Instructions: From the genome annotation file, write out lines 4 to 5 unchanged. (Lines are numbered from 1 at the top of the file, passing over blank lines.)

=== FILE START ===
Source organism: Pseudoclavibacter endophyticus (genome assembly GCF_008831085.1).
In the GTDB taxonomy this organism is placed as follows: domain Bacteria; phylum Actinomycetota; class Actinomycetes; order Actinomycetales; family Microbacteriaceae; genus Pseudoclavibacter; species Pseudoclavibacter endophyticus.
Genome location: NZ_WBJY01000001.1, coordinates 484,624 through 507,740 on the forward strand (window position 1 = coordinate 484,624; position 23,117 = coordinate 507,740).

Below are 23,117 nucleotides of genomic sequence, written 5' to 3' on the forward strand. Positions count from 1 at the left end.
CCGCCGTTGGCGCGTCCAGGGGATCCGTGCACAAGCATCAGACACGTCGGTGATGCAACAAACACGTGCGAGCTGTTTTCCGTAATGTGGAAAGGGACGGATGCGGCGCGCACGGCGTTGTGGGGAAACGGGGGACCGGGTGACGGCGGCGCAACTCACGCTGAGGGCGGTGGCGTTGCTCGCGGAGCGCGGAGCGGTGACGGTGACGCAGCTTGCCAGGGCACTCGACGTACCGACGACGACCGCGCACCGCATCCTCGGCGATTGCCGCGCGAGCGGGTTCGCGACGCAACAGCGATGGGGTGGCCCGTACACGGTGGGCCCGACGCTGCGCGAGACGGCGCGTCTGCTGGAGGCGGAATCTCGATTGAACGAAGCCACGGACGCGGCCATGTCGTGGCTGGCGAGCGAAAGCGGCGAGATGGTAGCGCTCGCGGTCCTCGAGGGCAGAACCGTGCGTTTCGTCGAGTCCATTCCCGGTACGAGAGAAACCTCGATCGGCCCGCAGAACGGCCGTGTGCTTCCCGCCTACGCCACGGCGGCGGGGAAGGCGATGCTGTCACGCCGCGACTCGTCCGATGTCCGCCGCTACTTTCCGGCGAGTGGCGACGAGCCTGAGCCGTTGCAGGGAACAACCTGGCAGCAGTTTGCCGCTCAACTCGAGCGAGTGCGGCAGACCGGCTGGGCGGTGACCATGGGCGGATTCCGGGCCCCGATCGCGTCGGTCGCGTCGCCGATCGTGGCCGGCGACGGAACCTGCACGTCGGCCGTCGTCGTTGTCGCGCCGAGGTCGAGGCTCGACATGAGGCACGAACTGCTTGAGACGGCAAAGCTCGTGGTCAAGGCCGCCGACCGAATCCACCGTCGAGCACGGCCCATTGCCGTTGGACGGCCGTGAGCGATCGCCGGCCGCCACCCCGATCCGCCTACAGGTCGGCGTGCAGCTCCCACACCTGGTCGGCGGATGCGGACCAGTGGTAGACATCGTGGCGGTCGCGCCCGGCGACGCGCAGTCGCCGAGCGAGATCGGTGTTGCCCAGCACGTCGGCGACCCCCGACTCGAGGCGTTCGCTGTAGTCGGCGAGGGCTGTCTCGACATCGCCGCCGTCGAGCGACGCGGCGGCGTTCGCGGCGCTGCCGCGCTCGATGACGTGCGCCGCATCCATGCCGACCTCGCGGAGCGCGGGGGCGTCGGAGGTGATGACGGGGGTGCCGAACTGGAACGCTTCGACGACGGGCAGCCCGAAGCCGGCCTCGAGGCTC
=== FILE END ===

Below are 23,117 nucleotides of genomic sequence, written 5' to 3' on the forward strand. Positions count from 1 at the left end.
CCGCCGTTGGCGCGTCCAGGGGATCCGTGCACAAGCATCAGACACGTCGGTGATGCAACAAACACGTGCGAGCTGTTTTCCGTAATGTGGAAAGGGACGGATGCGGCGCGCACGGCGTTGTGGGGAAACGGGGGACCGGGTGACGGCGGCGCAACTCACGCTGAGGGCGGTGGCGTTGCTCGCGGAGCGCGGAGCGGTGACGGTGACGCAGCTTGCCAGGGCACTCGACGTACCGACGACGACCGCGCACCGCATCCTCGGCGATTGCCGCGCGAGCGGGTTCGCGACGCAACAGCGATGGGGTGGCCCGTACACGGTGGGCCCGACGCTGCGCGAGACGGCGCGTCTGCTGGAGGCGGAATCTCGATTGAACGAAGCCACGGACGCGGCCATGTCGTGGCTGGCGAGCGAAAGCGGCGAGATGGTAGCGCTCGCGGTCCTCGAGGGCAGAACCGTGCGTTTCGTCGAGTCCATTCCCGGTACGAGAGAAACCTCGATCGGCCCGCAGAACGGCCGTGTGCTTCCCGCCTACGCCACGGCGGCGGGGAAGGCGATGCTGTCACGCCGCGACTCGTCCGATGTCCGCCGCTACTTTCCGGCGAGTGGCGACGAGCCTGAGCCGTTGCAGGGAACAACCTGGCAGCAGTTTGCCGCTCAACTCGAGCGAGTGCGGCAGACCGGCTGGGCGGTGACCATGGGCGGATTCCGGGCCCCGATCGCGTCGGTCGCGTCGCCGATCGTGGCCGGCGACGGAACCTGCACGTCGGCCGTCGTCGTTGTCGCGCCGAGGTCGAGGCTCGACATGAGGCACGAACTGCTTGAGACGGCAAAGCTCGTGGTCAAGGCCGCCGACCGAATCCACCGTCGAGCACGGCCCATTGCCGTTGGACGGCCGTGAGCGATCGCCGGCCGCCACCCCGATCCGCCTACAGGTCGGCGTGCAGCTCCCACACCTGGTCGGCGGATGCGGACCAGTGGTAGACATCGTGGCGGTCGCGCCCGGCGACGCGCAGTCGCCGAGCGAGATCGGTGTTGCCCAGCACGTCGGCGACCCCCGACTCGAGGCGTTCGCTGTAGTCGGCGAGGGCTGTCTCGACATCGCCGCCGTCGAGCGACGCGGCGGCGTTCGCGGCGCTGCCGCGCTCGATGACGTGCGCCGCATCCATGCCGACCTCGCGGAGCGCGGGGGCGTCGGAGGTGATGACGGGGGTGCCGAACTGGAACGCTTCGACGACGGGCAGCCCGAAGCCGGCCTCGAGGCTC